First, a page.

Samuel West started his Sheffield Theatres career last March with a justly acclaimed production of Terry Johnson’s Insignificance. Much Ado About Nothing is West’s first show as Artistic Director, but this time he’s chosen to tread the boards instead, with associate director Josie Rourke taking the helm.
His stellar performance certainly justifies that decision, helping to distract from the occasional weaknesses in the production and to create a memorable start to the autumn season.
On the surface, Much Ado About Nothing centres on the stories of two couples and their convoluted paths towards love and marriage. Benedick and Beatrice (played by West and the equally captivating Claire Price) have nothing but anger and scorn for each other until they are brought together via a deception that turns out to be close to the truth. The other couple, Claudio and Hero (played by Nicholas Burns and Georgina Rich), have their path to wedlock disrupted by Laurence Mitchell’s Don John, who schemes to dishonour Hero, leading Claudio to disgrace her on their wedding day.
Much Ado is also a story about machismo. Set in Sicily against a backdrop of war, the play’s men are bullish and proud. Despite their protestations of love, the bonds between the male characters are far stronger than those between the lovers, a fact that becomes darkly apparent as Claudio accuses Hero and is immediately believed by all except Beatrice.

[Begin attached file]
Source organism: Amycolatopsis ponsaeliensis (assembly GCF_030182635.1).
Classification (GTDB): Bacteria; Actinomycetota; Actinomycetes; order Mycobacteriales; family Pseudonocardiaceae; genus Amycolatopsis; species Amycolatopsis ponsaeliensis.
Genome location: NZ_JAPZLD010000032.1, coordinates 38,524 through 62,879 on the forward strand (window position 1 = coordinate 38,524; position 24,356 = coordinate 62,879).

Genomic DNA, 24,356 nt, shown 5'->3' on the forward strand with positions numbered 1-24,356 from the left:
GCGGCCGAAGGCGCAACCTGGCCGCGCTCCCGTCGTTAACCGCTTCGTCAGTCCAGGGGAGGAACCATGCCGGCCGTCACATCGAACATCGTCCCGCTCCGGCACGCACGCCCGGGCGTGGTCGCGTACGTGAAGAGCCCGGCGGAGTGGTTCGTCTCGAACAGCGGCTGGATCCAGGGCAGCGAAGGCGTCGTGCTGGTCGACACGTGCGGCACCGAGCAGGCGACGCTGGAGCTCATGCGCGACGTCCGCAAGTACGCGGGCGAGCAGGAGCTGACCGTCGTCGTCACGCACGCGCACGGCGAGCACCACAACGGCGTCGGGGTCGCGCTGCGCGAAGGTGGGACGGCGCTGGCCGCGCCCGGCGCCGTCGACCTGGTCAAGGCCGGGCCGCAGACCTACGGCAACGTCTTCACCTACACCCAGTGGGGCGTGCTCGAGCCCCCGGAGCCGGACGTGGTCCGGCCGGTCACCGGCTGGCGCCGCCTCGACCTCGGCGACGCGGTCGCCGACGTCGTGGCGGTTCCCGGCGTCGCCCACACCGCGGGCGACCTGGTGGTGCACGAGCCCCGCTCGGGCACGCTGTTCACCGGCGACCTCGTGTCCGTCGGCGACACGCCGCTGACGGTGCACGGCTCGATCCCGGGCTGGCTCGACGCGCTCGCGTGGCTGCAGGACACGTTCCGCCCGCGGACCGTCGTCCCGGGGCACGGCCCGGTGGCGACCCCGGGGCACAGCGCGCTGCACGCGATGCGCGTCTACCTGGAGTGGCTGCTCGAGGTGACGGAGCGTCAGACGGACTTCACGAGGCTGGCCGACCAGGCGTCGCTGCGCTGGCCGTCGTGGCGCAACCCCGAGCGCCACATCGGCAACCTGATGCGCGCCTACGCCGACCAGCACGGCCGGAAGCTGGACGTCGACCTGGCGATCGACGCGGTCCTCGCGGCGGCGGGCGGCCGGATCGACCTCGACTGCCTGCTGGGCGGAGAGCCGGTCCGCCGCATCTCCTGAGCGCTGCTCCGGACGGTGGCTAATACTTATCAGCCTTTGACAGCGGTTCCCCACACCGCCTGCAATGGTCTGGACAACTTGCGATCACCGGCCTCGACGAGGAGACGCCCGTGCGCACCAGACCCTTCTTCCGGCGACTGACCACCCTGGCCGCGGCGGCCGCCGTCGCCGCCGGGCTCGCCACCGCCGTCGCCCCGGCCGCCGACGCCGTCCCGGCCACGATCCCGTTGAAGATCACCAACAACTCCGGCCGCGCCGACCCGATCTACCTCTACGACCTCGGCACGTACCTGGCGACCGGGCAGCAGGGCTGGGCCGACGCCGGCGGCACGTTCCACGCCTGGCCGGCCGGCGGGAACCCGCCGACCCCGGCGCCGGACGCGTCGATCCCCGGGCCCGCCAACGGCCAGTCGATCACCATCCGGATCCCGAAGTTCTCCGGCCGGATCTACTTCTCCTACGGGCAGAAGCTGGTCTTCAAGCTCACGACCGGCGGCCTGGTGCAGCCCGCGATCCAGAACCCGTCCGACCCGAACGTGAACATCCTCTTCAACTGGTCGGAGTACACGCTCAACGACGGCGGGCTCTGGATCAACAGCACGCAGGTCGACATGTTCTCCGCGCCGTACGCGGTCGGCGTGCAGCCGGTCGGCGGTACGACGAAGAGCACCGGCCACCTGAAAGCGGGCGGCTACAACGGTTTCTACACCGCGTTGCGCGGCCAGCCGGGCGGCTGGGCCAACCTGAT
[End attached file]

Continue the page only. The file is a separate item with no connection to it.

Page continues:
For the men of the play, the fear of female infidelity (and the associated dishonour) seems an equal partner to the joys of love – perhaps heightened by the inevitability that these men will eventually return to the battlefield, leaving their wives behind.
The production captures all this beautifully. Set on an expertly lit stage that has all the ambience of a Mediterranean village piazza, the atmosphere is one of brooding tragedy, recalling Lorca, or even the wedding scene at the start of The Godfather.
This atmosphere is such that it requires strong comic actors to draw us into the play’s romantic machinations – fortunately Samuel West and Claire Price are easily a match for this challenge. Their on-stage encounters are the strongest scenes in the show. Both West and Price embody their characters’ evolution as they soften, despite their affirmed cynicism, under the influence of love.
The underlying brutality of the play is largely left beneath the surface. But once it, inevitably, comes to the fore, following Claudio and Hero’s interrupted nuptials, it brings with it the few problematic points in an otherwise confident production.
Had the play been directed purely as farce, Beatrice’s demand that Benedick should “Kill Claudio!” could have been played purely for laughs. As Rourke has gone deeper under the skin of Shakespeare’s characters, this moment is rendered uncomfortable and tense, much like the wedding scene beforehand. It is all the better for it – but the menace, the exciting change of tone that these moments promise, is thrown away in order to get back to the business of being a traditional comedy.
All in all, though, this clearly isn’t intended to be a Peter Hall style tragic-comic re-imagining of Shakespeare’s merry war. It is ultimately a traditional production and a very good one at that, with great performances from the two leads. On top of that, it contains just enough subversive elements to hint at great things to come from the rest of Samuel West’s debut season.